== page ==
The Supreme Court of India in its recent Judgment observed and issued directions to central and State Governments, Union Territories, Central Supervisory Board and Appropriate authorities for proper implementation of the Act.

In the words of Supreme Court of India, It is unfortunate that for one reason or the other, the practice of female infanticide still prevails despite the fact that gentle touch of a daughter and her voice has soothing effect on the parents.

One of the reasons may be the marriage problems faced by the parents compelled with the dowry demand by the so-called educated and/or rich persons who are well placed in the society. The traditional system of female infanticide where by female baby was done away with after birth by poisoning or letting her choke on husk continues in a different form by taking advantage of advance medical techniques. Unfortunately, developed medical science is misused to get rid of a girl child before birth. Knowing fully well that it is immoral and unethical as well as it may amount to an offence, foetus of a girl child is aborted by qualified and unqualified doctors or compounders. This has affected overall sex ratio in various States where female infanticide is prevailing without any hindrance.

The Supreme Court of India directed the Central Government to create public awareness against the practice of pre-natal determination of sex and female foeticide through appropriate releases/programmes in the electronic media.

The Supreme Court of India also directed all the State Governments/Union Territory administrations to create public awareness against the practice of pre-natal determination of sex and female foeticide through advertisements in the print and electronic media by hoardings and other appropriate means. The Governments to furnish quarterly returns to the central supervisory board giving a report on the implementation of PNDT Act, 1994. In order to strengthen the monitoring of female foeticide and girl child survival, the Registrar General of India, has made it mandatory for all the Chief Registrars of Births and Deaths to closely monitor the sex ratio at birth every month.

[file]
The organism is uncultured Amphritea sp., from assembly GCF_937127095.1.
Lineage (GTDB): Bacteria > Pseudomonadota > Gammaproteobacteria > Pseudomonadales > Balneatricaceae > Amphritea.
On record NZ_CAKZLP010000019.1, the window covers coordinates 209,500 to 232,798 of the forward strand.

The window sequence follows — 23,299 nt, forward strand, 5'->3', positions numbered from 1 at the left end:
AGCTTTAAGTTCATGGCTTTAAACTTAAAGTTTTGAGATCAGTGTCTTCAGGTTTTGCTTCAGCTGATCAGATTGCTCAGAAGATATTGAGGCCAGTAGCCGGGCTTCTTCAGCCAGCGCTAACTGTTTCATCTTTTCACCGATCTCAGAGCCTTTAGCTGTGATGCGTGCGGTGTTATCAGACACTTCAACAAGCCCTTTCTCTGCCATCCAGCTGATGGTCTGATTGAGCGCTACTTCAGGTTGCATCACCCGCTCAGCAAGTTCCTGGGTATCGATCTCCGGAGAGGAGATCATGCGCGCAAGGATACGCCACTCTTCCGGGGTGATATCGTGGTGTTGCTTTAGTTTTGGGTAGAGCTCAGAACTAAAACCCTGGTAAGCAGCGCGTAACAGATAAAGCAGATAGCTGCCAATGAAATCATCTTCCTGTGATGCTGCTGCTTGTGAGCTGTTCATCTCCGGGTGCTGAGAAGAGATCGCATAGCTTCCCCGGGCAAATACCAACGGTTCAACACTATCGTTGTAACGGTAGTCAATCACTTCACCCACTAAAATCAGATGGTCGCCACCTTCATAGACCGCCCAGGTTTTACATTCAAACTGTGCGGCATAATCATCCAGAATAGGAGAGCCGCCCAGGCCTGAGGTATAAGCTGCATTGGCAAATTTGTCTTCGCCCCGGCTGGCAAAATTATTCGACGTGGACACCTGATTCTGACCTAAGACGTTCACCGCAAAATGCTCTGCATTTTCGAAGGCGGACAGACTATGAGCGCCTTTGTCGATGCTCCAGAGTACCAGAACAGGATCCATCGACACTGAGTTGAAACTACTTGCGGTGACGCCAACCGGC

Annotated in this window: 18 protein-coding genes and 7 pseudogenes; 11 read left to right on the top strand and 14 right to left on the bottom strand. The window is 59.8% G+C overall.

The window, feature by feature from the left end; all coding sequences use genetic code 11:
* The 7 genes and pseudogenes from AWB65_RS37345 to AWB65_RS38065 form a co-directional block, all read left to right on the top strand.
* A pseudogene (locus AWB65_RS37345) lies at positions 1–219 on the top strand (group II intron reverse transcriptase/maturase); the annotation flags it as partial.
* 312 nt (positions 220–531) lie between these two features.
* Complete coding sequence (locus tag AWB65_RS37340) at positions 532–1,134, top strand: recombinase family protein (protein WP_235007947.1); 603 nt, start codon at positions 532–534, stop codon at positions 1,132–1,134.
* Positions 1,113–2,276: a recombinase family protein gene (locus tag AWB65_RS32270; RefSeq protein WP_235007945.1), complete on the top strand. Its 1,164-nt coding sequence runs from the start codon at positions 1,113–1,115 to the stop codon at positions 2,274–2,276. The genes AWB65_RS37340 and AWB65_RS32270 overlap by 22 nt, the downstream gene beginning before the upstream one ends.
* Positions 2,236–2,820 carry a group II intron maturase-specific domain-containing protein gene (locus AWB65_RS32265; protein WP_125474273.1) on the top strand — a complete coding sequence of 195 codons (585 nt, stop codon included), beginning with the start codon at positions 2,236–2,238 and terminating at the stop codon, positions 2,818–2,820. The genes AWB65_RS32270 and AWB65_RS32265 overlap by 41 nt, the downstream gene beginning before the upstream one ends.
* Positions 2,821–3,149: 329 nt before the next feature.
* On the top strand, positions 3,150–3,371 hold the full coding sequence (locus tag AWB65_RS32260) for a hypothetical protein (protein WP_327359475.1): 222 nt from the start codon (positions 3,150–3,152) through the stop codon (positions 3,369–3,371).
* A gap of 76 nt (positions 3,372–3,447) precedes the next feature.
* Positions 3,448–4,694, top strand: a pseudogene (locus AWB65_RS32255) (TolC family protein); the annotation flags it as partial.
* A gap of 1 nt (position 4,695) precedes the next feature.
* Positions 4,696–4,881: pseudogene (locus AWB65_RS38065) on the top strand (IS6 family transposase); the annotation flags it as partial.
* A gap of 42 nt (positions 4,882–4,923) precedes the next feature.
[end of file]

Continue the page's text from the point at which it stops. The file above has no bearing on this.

FEMALE FOETICIDE & INDIANS LIVING ABROAD:

Indians in other countries are going for sex selective abortions is evident by the fact that sex ratio at birth among the Indian community in New Jersey is as bad as in Punjab and Haryana.

A report in the British Newspaper, ‘observer’, hand come up with evidence that British Asian women go to India to abort their baby girls. The British Law does not allow parents to choose sex of their babies except to avoid certain gender linked diseases. This forces many to go abroad. Abortion on the ground of sex is not allowed under the Abortion Act of 1967 in the UK. But sex can be disclosed by patients if they ask during ultrasound

so, what is the our role in preventing female foeticide/infanticide.

Be aware of PNDT(regulation and prevention of misuse)Act 1994
Due to excessive female infanticide in the northern and western states of India there were strong agitations and protests to curb the evil of female foeticide.

The state of Maharashtra became the first in country to ban pre-natal sex determination through the enactment of Maharashtra regulation of prenatal diagnostics techniques act. Similar efforts at the national level resulted in the enactment of the Central pre-natal diagnostic techniques (Regulation and prevention of misuse) Act 1994.

The act has two aspects viz., regulatory and preventive. It seeks to regulate the use of pre-natal diagnostic techniques for legal or medical purposes and prevent misuse for illegal purposes.

In our country a girl is worshiped as a Goddess on one hand and denied her existence on the other as if she has no right to live.

Prevent the cruelties on women and treat them as equals.

I dont think having a girl child in family will ever harm anyone.